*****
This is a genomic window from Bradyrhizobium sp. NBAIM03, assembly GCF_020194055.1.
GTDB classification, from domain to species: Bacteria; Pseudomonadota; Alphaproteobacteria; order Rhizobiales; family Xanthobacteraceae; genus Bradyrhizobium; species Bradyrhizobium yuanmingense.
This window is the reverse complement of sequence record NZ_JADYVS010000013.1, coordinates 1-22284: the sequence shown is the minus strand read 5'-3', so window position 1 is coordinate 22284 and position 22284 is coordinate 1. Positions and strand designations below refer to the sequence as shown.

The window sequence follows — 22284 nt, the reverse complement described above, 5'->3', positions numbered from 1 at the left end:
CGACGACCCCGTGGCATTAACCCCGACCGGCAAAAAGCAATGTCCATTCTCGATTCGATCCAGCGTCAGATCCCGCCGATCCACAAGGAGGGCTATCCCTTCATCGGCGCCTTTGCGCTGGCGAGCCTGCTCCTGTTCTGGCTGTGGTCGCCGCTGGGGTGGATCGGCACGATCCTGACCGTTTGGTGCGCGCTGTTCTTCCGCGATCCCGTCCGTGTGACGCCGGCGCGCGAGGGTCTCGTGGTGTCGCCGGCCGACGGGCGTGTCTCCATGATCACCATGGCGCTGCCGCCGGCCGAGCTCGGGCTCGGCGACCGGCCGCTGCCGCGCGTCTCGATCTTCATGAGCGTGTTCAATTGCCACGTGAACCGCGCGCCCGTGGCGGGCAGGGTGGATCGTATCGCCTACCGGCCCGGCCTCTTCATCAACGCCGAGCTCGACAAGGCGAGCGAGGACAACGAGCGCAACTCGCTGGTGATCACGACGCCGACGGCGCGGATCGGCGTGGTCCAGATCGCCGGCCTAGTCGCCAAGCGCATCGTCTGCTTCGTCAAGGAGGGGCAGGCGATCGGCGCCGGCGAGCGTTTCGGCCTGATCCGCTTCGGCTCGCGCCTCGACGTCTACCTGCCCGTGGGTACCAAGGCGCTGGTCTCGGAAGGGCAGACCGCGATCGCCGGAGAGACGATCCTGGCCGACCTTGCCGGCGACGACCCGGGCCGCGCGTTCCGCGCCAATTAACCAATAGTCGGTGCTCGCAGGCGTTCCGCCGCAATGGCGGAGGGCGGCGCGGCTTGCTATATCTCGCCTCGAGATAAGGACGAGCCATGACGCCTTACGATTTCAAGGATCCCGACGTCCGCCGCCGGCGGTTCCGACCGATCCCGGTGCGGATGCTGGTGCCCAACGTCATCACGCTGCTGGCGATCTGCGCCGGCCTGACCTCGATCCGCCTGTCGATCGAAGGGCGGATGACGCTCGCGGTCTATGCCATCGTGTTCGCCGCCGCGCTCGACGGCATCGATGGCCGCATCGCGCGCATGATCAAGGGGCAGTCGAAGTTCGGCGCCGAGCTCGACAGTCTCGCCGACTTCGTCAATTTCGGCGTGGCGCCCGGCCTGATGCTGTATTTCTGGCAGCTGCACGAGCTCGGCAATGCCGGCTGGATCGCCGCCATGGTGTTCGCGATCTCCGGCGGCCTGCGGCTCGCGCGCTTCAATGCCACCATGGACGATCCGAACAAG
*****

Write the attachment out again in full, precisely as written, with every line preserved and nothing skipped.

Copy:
This is a genomic window from Bradyrhizobium sp. NBAIM03, assembly GCF_020194055.1.
GTDB classification, from domain to species: Bacteria; Pseudomonadota; Alphaproteobacteria; order Rhizobiales; family Xanthobacteraceae; genus Bradyrhizobium; species Bradyrhizobium yuanmingense.
This window is the reverse complement of sequence record NZ_JADYVS010000013.1, coordinates 1-22284: the sequence shown is the minus strand read 5'-3', so window position 1 is coordinate 22284 and position 22284 is coordinate 1. Positions and strand designations below refer to the sequence as shown.

The window sequence follows — 22284 nt, the reverse complement described above, 5'->3', positions numbered from 1 at the left end:
CGACGACCCCGTGGCATTAACCCCGACCGGCAAAAAGCAATGTCCATTCTCGATTCGATCCAGCGTCAGATCCCGCCGATCCACAAGGAGGGCTATCCCTTCATCGGCGCCTTTGCGCTGGCGAGCCTGCTCCTGTTCTGGCTGTGGTCGCCGCTGGGGTGGATCGGCACGATCCTGACCGTTTGGTGCGCGCTGTTCTTCCGCGATCCCGTCCGTGTGACGCCGGCGCGCGAGGGTCTCGTGGTGTCGCCGGCCGACGGGCGTGTCTCCATGATCACCATGGCGCTGCCGCCGGCCGAGCTCGGGCTCGGCGACCGGCCGCTGCCGCGCGTCTCGATCTTCATGAGCGTGTTCAATTGCCACGTGAACCGCGCGCCCGTGGCGGGCAGGGTGGATCGTATCGCCTACCGGCCCGGCCTCTTCATCAACGCCGAGCTCGACAAGGCGAGCGAGGACAACGAGCGCAACTCGCTGGTGATCACGACGCCGACGGCGCGGATCGGCGTGGTCCAGATCGCCGGCCTAGTCGCCAAGCGCATCGTCTGCTTCGTCAAGGAGGGGCAGGCGATCGGCGCCGGCGAGCGTTTCGGCCTGATCCGCTTCGGCTCGCGCCTCGACGTCTACCTGCCCGTGGGTACCAAGGCGCTGGTCTCGGAAGGGCAGACCGCGATCGCCGGAGAGACGATCCTGGCCGACCTTGCCGGCGACGACCCGGGCCGCGCGTTCCGCGCCAATTAACCAATAGTCGGTGCTCGCAGGCGTTCCGCCGCAATGGCGGAGGGCGGCGCGGCTTGCTATATCTCGCCTCGAGATAAGGACGAGCCATGACGCCTTACGATTTCAAGGATCCCGACGTCCGCCGCCGGCGGTTCCGACCGATCCCGGTGCGGATGCTGGTGCCCAACGTCATCACGCTGCTGGCGATCTGCGCCGGCCTGACCTCGATCCGCCTGTCGATCGAAGGGCGGATGACGCTCGCGGTCTATGCCATCGTGTTCGCCGCCGCGCTCGACGGCATCGATGGCCGCATCGCGCGCATGATCAAGGGGCAGTCGAAGTTCGGCGCCGAGCTCGACAGTCTCGCCGACTTCGTCAATTTCGGCGTGGCGCCCGGCCTGATGCTGTATTTCTGGCAGCTGCACGAGCTCGGCAATGCCGGCTGGATCGCCGCCATGGTGTTCGCGATCTCCGGCGGCCTGCGGCTCGCGCGCTTCAATGCCACCATGGACGATCCGAACAAG